Have the students show their learning about climate change with playdough, illustrations or movement in groups. 


Visual processing cards: (these would need to be purchased) 

Using a deck of visual processing cards (chiji or climer cards), spread these out on the floor or on a table. Ask students to pick a card that reflects something that they have learned today. This is ideally facilitated in a circle.

Teachers will assess learning at different points throughout the inquiry using multiple methods. The following assessment provides an alternative evaluation method to standard quizzes and tests that can be used after consolidation or at any point in the lesson to check for understanding.

Tell the students they are school artists and have been invited to explain to the school community about climate change. They have been given a space on a wall called a graffiti wall

Divide the wall into 3 and ask students to visually represent their ideas and opinions about weather in the first third. The other two thirds will be filled over the course of the next two inquiries (climate and climate change). 

Spend some time learning about the history of graffiti: Graffiti Facts for Kids.

Once the students have a good understanding of weather, climate and climate change, allow time for students to take action. This is an essential part of the learning process on climate change, as it empowers students and eases their eco-anxiety. Remind students that even when things get hard and seem so big they can always do something by taking action. Their actions will create an impact.

These ideas for action can be utilized at any point in the learning process, whether it’s now or after completing more guided inquiries. Please note the suggestions are consistent in each chapter.

Ask the students what they want to do to positively impact climate change. List their ideas and come up with a plan to put their action in place.

Ideas for Taking Action:

  • Organize an assembly to present information learned in an engaging manner
  • Plant trees
  • Collect data as a citizen scientist (e.g., bird counts)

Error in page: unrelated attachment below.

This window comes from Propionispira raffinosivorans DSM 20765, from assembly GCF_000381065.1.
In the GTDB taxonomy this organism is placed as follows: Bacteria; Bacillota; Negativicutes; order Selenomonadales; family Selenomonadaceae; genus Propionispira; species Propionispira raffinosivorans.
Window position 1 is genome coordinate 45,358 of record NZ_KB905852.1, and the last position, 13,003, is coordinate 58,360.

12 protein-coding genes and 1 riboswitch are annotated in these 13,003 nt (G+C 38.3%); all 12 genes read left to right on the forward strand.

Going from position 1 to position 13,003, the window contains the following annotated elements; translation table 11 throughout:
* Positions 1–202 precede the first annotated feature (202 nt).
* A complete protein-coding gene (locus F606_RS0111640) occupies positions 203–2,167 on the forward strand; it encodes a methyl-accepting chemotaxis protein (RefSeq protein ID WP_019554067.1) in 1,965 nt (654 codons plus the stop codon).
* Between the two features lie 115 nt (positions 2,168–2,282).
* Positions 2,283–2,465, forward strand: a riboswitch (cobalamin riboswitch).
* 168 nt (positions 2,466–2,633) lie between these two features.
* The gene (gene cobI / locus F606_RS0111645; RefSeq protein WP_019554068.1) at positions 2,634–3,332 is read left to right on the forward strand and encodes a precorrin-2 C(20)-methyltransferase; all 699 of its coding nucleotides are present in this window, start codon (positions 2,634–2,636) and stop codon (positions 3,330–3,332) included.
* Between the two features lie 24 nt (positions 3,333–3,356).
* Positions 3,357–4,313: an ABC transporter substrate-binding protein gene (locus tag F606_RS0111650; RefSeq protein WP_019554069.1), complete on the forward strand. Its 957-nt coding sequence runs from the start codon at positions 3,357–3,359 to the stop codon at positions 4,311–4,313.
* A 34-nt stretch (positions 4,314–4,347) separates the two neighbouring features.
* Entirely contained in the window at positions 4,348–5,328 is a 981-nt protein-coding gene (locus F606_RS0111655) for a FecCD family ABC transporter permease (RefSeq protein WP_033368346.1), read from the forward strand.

• Encourage families to use eco-friendly options in place of single-use items (e.g., plastic water bottles, paper coffee cups, etc.)  
  • Take a class pledge to make changes:
    • Use both sides of paper
    • Turn off the lights when leaving the room
    • Unplug things that aren’t being used

Or check out these ideas: 50 Classroom Climate Actions – Resources and Descriptions

Action Project Examples

How could you use these great examples to come up with Action Projects with your students?

POLLINATOR GARDEN” –Algonquin Public School- Woodstock, ON (2017) K-2

  • The main focus of the project is to inform and support young children in developing their understanding of insect life cycles and the interconnectedness of the beautiful creatures to our lives and to begin to foster an appreciation for nature and how they can have a direct impact on their local and national environment. They learned about the decline in the Monarch Butterfly populations during a professional development workshop and decided to plant a pollinator garden. See their project here.
  • Ten Canadian Schools’ stories of Climate Action
    • This document outlines a collection of promising practices of climate action taking place in 10 Canadian UNESCO Associated Schools. These 10 schools participated in a worldwide UNESCO pilot project to implement climate action as recommended in the UNESCO (2016) publication, Getting Climate-Ready: A Guide for Schools on Climate Action. 
  • Young Voices for the Planet
  • The Great Plant Hunt from Ecoschool Global
  • Warming, Waste, Water, Watts, Wildlife (W5)
  • Community Conversations for Climate Change

In this activity, students talk to members of their community about some of the environmental and climate changes they have noticed since they were young. Community Conversations for Climate Change | The World’s Largest Lesson